Classrooms are a fascinating place in which to work. They are detailed, delicate and delightful; full of character, emotion, sound and sometimes even smells! Love your students. Every single one of them, and know this: there is no such thing as a bad person, only an affected person. We come into teaching knowing that we can make a difference to the lives of all students. There will be challenges. There will be times when the toughest students make teaching impossible, but know that it doesn’t last forever. Get to know your students outside of the classroom. Invest in them and know that you will reap the benefits when you most need it back in class.

10. Work smarter:

Finally, it’s all too easy to be snowed-under with workload. I’ve written before about using the Yellow Box to focus in on zonal-marking, rather than endless reams of written dialogue and unnecessary verbal feedback. Work smarter, not harder and claim back your weekends! It’s important to switch off and get a good night’s sleep; a bottle of water on your desk is also ‘the’ best way to look after yourself.

And if you’re still wanting more, try 5 Email Tips to manage your workload and these High-Impact Ideas.

What advice would you give? Leave your comments below …


5 thoughts on “Seasoned Advice

  1. Maintain perspective – nothing is more important than your health and happiness. So, I go for 4 P’s: perspective, planning, preparation and practise (rehearsal if you prefer). Spend more time in the first part of term doing these while you have the energy and you will finish strong. But, keep returning to perspective – life is more than teaching no matter what anybody says.

    Find a mentor who offers trust, honesty, integrity and who’s advice and guidance you hold in high regard. Book in regular brief meetings over the term and NEVER allow them to be cancelled.

    Ensure you have a clear understanding of the school’s raison d’etre for the year ahead to provide a sense of purpose to return to at regular intervals. Use the documents which embody the goals (SIP, SDP, DSEF, etc) to align, refine and celebrate your contribution.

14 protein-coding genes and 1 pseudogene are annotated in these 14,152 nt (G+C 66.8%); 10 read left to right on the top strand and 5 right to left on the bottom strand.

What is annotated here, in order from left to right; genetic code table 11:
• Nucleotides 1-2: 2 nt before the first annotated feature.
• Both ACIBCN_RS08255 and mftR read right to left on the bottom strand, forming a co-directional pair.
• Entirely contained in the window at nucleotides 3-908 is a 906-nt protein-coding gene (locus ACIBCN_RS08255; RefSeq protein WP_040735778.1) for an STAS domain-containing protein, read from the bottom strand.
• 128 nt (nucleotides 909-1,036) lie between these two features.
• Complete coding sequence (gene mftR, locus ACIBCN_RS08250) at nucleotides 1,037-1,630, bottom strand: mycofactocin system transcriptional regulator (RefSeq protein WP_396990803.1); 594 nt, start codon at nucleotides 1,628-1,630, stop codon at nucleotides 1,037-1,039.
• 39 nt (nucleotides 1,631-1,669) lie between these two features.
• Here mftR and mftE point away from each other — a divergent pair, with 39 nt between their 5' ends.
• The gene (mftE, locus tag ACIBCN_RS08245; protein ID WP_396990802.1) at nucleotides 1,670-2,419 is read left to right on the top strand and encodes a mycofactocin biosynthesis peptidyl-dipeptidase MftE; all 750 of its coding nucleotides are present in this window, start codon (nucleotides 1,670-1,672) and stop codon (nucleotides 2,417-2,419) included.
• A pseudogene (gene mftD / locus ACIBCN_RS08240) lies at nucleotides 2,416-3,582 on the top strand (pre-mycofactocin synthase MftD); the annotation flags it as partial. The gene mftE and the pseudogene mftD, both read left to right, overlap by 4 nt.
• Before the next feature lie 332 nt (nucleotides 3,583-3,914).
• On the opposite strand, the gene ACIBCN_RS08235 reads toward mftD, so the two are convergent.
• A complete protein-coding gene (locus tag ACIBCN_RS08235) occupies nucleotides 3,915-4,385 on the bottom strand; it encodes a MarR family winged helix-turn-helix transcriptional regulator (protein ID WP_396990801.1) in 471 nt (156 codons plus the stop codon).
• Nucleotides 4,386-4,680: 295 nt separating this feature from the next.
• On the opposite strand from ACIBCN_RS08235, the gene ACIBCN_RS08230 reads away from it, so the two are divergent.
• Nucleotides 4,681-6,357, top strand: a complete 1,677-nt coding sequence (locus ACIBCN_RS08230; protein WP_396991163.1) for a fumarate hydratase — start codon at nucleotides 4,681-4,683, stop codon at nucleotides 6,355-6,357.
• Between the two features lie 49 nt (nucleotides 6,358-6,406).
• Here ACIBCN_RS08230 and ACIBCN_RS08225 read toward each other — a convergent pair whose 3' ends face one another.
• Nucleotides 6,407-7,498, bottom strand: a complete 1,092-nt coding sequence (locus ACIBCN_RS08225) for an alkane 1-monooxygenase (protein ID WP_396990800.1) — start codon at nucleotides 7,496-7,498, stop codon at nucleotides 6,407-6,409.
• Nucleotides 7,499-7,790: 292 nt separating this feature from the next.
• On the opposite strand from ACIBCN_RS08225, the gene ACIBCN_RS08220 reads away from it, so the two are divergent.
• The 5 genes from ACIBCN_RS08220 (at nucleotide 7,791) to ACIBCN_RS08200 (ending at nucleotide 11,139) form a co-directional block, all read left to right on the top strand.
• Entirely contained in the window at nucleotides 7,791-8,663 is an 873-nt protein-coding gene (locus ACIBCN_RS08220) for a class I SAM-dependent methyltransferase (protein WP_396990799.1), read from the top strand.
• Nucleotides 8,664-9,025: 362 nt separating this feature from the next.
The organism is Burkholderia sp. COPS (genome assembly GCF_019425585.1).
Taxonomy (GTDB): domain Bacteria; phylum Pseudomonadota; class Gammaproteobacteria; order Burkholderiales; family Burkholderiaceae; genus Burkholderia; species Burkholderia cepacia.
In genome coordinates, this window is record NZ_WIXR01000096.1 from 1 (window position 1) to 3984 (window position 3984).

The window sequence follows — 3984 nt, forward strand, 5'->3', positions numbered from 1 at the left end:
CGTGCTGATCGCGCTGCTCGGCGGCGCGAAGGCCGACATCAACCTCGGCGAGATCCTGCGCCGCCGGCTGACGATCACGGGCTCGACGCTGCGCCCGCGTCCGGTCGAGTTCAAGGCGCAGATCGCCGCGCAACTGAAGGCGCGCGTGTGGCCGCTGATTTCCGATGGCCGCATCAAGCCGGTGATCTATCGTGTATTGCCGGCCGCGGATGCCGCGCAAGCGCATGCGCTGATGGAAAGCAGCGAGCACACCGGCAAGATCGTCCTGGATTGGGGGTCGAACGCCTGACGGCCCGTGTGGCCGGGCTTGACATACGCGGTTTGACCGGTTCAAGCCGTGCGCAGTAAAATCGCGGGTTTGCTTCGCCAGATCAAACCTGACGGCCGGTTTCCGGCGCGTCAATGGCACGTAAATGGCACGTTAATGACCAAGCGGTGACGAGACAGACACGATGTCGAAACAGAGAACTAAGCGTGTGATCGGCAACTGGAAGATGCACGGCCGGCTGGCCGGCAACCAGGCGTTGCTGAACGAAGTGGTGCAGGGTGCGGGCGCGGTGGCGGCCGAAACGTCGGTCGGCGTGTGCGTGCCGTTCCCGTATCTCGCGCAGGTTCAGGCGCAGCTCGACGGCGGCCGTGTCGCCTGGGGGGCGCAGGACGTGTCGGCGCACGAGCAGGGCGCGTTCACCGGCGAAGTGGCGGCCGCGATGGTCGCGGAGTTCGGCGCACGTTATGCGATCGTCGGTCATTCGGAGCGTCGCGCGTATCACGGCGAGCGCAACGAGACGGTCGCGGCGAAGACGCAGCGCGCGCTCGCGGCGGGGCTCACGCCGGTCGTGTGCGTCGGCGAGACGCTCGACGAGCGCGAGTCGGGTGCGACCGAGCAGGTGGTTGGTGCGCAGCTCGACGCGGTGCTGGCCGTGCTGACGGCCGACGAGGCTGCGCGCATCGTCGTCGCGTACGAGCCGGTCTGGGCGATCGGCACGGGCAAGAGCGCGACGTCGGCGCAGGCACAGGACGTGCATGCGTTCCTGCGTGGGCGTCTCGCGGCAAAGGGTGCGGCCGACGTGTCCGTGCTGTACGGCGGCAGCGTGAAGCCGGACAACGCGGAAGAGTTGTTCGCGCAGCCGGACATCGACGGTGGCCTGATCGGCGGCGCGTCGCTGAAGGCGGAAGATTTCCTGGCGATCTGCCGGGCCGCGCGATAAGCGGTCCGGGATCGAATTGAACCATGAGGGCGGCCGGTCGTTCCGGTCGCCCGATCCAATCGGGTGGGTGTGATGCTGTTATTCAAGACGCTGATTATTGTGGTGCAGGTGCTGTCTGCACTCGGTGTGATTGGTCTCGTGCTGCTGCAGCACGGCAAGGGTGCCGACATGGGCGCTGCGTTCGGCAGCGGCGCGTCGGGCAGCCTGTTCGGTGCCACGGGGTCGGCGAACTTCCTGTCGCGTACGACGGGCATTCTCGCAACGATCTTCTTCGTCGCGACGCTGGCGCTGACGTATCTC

Finally, have fun and share a laugh whenever and wherever possible.

  2. Reading this reminds me again just how different the cultures are in secondary and primary. In primary the students come in at nine and you have the same ones all day, all week, all year. Learning names is easy, I usually know them all by the end of the day and so seating plans are superfluous. Establishing routines is also a fairly straight-forward task, practiced and learnt by the end of the week, although I’ve never managed to work out how to teach all the children how to put the lids back on the pens. I also believe there is a place for class rules, these are ‘nested’ inside the rules of the school, but are ones we have agreed in our own small community and are a great opportunity to teach children about the importance of rules, where they come from, and why they exist. If I was to add to your list is would be to stress the importance of being friendly. Remember to smile – a lot – and talk to the students in a relaxed way. They are likely to be nervous, they don’t know you, they might not know each other, and they will take the lead from your attitude to them, if you communicate nervousness they will feel unsure, if you communicate unfriendliness they will be defensive and unfriendly. I think to myself, if I were them what kind of teacher would I want me to be.

    1. Thanks Tim. Yes, easy to forget how different each sector is. Teaching DT, I also inherit a new class every 8-12 weeks. Although I am used to this idea for decades, I’m now of the belief that a Technology carousel is detrimental to learning/progress.

  3. Thanks Tim, working smarter is the way to go. I always have a timeline and update it with things that need doing/improving/deadlines/observations/parent communication/reports/interventions etc, this enables me to visually assess my workload and allocate time within school hours to complete. This enables me to free my weekends for family time.
    I also have assessment stickers that I use in my lesson which reduces marking time significantly. I am now including an assessment criteria on each worksheet with tick boxes for smarter assessment.